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Bay Laurel Trail



0.2 mile 0.3 kilometer point to point
94% Runnable


Ascent: 0' 0 m
Descent: -51' -16 m
High: 530' 161 m
Low: 479' 146 m


Avg Grade: 5% (3°)
Max Grade: 12% (7°)


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Trail shared by David Hitchcock

A short, shaded trail between the Meadowlark Trail and the Woodland Star Trail.

David Hitchcock

Features Birding · Wildflowers

The preserve is open from 8 am to sunset throughout the year. Hours are posted at the parking lot and can be found online. The Bay Laurel Trail is one of seasonal trails and may be closed due to rain. Call 650-329-2423 or check online.

Runner Notes

The Enid Pearson-Arastradero Preserve trails are either crushed gravel or dirt, making them ideal for running. Most of the gravel trails are wide while most of the dirt trails are narrow (2-3 feet wide). Depending on the weather, some areas might be muddy and turned up due horses and mountain bikers using the trail. It is important to be alert to your surroundings due to the trail being shared with horseback riders and mountain bikers. Hikers and runners are asked to yield to horses for everyone’s safety.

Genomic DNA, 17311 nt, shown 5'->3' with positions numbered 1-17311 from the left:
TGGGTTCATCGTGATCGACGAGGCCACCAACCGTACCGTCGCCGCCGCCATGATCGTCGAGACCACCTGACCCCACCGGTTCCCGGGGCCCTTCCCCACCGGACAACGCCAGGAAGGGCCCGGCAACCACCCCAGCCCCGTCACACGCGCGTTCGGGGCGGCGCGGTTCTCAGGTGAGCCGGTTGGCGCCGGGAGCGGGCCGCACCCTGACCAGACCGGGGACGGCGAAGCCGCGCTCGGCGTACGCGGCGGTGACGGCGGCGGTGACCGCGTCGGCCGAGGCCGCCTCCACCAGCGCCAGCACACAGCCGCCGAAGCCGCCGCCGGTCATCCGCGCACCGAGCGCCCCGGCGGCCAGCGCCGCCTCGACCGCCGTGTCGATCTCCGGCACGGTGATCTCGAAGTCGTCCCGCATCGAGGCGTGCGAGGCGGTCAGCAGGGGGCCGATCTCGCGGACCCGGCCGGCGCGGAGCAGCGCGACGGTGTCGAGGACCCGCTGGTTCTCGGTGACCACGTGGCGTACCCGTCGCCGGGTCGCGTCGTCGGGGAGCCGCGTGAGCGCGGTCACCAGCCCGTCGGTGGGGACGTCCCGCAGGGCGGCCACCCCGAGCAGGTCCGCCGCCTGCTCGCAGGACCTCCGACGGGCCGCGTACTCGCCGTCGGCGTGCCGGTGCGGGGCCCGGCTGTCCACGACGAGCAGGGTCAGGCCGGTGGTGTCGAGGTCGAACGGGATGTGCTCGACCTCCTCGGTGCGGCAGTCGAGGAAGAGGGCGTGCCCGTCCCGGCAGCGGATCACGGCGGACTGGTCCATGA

The Bay Laurel Trail can be reached by heading into the park from the parking area along the Juan Bautista de Anza Trail and the Meadowlark Trail. As the Meadowlark Trail goes off to the left, the Bay Laurel Trail continues straight as it descends and narrows to 3-4 feet wide. It transforms from a gravel path into a dirt path. The Ohlone Trail breaks off to the right as the trail descends into the trees. There are wildflowers on both sides in the shade. On the right side of the trail there is a small creek that provides nourishment to the large trees in this area. When there is a lot of rain, this trail may be closed as the water drains into the creek bed. The trail finally turns to the right where it meets the Woodland Star Trail.

Note: A paved road goes to the left near the end of the trail that leads up to a fenced off area that is not accessible to the public.

Turning to the right allows you to follow the Woodland Star Trail back to the Juan Bautista de Anza Trail in the shade. If you go to the left, the Woodland Star Trail climbs out of the trees offering great views of the surrounding hills.

Flora & Fauna

Deer, coyotes, bobcats, rattlesnakes, turkeys, hawks, turkey vultures, and other varieties of birds can be seen in the area. Mountain lion sightings have been reported in the area, so keep an eye out.

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in California


5 Views Last Month
76 Since Mar 26, 2016



Water runs down the middle of the trail as it approaches the Laurel Bay Trail.
Mar 27, 2016 near Ladera, CA
The trail drops through a shaded area thanks to the creek bed that runs on the right hand side of the trail.
Mar 27, 2016 near Ladera, CA
Small wildflowers bloom in the spring.
Apr 6, 2016 near Ladera, CA
The dry creek bed that the trail crosses.
Apr 6, 2016 near Ladera, CA
Some areas of the trail are shaded. You can see where mountain bikers and horses have turned up a damp part of the trail. It's easy to get around, but serves as a reminder that this is a shared use trail.
Mar 27, 2016 near Ladera, CA
The trail hugs the hills and wildflowers bloom on the side of the trail in the spring.
Apr 9, 2016 near Ladera, CA


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